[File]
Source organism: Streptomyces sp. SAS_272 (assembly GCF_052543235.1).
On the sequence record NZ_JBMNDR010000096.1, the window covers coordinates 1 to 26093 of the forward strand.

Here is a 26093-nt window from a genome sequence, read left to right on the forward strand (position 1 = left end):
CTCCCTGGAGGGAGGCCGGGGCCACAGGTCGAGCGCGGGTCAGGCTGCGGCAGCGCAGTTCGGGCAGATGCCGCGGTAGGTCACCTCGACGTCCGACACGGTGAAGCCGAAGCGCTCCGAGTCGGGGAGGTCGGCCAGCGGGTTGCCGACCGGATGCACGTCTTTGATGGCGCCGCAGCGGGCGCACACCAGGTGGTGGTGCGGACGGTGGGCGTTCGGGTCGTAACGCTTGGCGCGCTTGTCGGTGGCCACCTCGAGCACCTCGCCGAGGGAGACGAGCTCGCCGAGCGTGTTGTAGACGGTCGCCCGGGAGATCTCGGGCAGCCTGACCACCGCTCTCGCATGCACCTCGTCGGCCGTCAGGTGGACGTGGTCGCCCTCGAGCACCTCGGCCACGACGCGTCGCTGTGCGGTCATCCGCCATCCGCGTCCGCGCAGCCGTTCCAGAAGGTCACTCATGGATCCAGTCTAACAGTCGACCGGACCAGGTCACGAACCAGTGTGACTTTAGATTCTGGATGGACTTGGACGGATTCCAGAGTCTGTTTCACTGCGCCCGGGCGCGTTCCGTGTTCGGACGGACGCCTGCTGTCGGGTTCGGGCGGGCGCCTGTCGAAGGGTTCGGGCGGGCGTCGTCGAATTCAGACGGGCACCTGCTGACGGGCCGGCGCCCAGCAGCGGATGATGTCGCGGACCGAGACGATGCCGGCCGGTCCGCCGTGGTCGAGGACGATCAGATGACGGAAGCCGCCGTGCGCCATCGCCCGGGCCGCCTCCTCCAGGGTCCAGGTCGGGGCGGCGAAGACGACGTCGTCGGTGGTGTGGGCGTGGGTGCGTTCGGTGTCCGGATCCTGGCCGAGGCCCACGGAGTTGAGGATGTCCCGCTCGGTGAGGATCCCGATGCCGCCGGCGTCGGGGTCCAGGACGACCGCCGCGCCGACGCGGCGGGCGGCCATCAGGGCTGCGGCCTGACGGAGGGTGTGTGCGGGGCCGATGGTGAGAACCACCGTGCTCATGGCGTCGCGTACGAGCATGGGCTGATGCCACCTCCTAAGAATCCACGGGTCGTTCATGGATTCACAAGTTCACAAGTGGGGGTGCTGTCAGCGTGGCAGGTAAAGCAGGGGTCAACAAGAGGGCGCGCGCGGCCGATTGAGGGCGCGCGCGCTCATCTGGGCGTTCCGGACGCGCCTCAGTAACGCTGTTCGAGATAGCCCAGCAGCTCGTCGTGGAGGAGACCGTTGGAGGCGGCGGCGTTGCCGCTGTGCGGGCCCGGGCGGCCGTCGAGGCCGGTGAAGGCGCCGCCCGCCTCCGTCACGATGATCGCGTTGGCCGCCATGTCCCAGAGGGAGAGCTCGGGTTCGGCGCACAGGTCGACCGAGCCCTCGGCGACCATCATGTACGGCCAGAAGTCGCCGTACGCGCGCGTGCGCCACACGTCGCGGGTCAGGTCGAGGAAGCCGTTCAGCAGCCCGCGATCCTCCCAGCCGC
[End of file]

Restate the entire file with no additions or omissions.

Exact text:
Source organism: Streptomyces sp. SAS_272 (assembly GCF_052543235.1).
On the sequence record NZ_JBMNDR010000096.1, the window covers coordinates 1 to 26093 of the forward strand.

Here is a 26093-nt window from a genome sequence, read left to right on the forward strand (position 1 = left end):
CTCCCTGGAGGGAGGCCGGGGCCACAGGTCGAGCGCGGGTCAGGCTGCGGCAGCGCAGTTCGGGCAGATGCCGCGGTAGGTCACCTCGACGTCCGACACGGTGAAGCCGAAGCGCTCCGAGTCGGGGAGGTCGGCCAGCGGGTTGCCGACCGGATGCACGTCTTTGATGGCGCCGCAGCGGGCGCACACCAGGTGGTGGTGCGGACGGTGGGCGTTCGGGTCGTAACGCTTGGCGCGCTTGTCGGTGGCCACCTCGAGCACCTCGCCGAGGGAGACGAGCTCGCCGAGCGTGTTGTAGACGGTCGCCCGGGAGATCTCGGGCAGCCTGACCACCGCTCTCGCATGCACCTCGTCGGCCGTCAGGTGGACGTGGTCGCCCTCGAGCACCTCGGCCACGACGCGTCGCTGTGCGGTCATCCGCCATCCGCGTCCGCGCAGCCGTTCCAGAAGGTCACTCATGGATCCAGTCTAACAGTCGACCGGACCAGGTCACGAACCAGTGTGACTTTAGATTCTGGATGGACTTGGACGGATTCCAGAGTCTGTTTCACTGCGCCCGGGCGCGTTCCGTGTTCGGACGGACGCCTGCTGTCGGGTTCGGGCGGGCGCCTGTCGAAGGGTTCGGGCGGGCGTCGTCGAATTCAGACGGGCACCTGCTGACGGGCCGGCGCCCAGCAGCGGATGATGTCGCGGACCGAGACGATGCCGGCCGGTCCGCCGTGGTCGAGGACGATCAGATGACGGAAGCCGCCGTGCGCCATCGCCCGGGCCGCCTCCTCCAGGGTCCAGGTCGGGGCGGCGAAGACGACGTCGTCGGTGGTGTGGGCGTGGGTGCGTTCGGTGTCCGGATCCTGGCCGAGGCCCACGGAGTTGAGGATGTCCCGCTCGGTGAGGATCCCGATGCCGCCGGCGTCGGGGTCCAGGACGACCGCCGCGCCGACGCGGCGGGCGGCCATCAGGGCTGCGGCCTGACGGAGGGTGTGTGCGGGGCCGATGGTGAGAACCACCGTGCTCATGGCGTCGCGTACGAGCATGGGCTGATGCCACCTCCTAAGAATCCACGGGTCGTTCATGGATTCACAAGTTCACAAGTGGGGGTGCTGTCAGCGTGGCAGGTAAAGCAGGGGTCAACAAGAGGGCGCGCGCGGCCGATTGAGGGCGCGCGCGCTCATCTGGGCGTTCCGGACGCGCCTCAGTAACGCTGTTCGAGATAGCCCAGCAGCTCGTCGTGGAGGAGACCGTTGGAGGCGGCGGCGTTGCCGCTGTGCGGGCCCGGGCGGCCGTCGAGGCCGGTGAAGGCGCCGCCCGCCTCCGTCACGATGATCGCGTTGGCCGCCATGTCCCAGAGGGAGAGCTCGGGTTCGGCGCACAGGTCGACCGAGCCCTCGGCGACCATCATGTACGGCCAGAAGTCGCCGTACGCGCGCGTGCGCCACACGTCGCGGGTCAGGTCGAGGAAGCCGTTCAGCAGCCCGCGATCCTCCCAGCCGC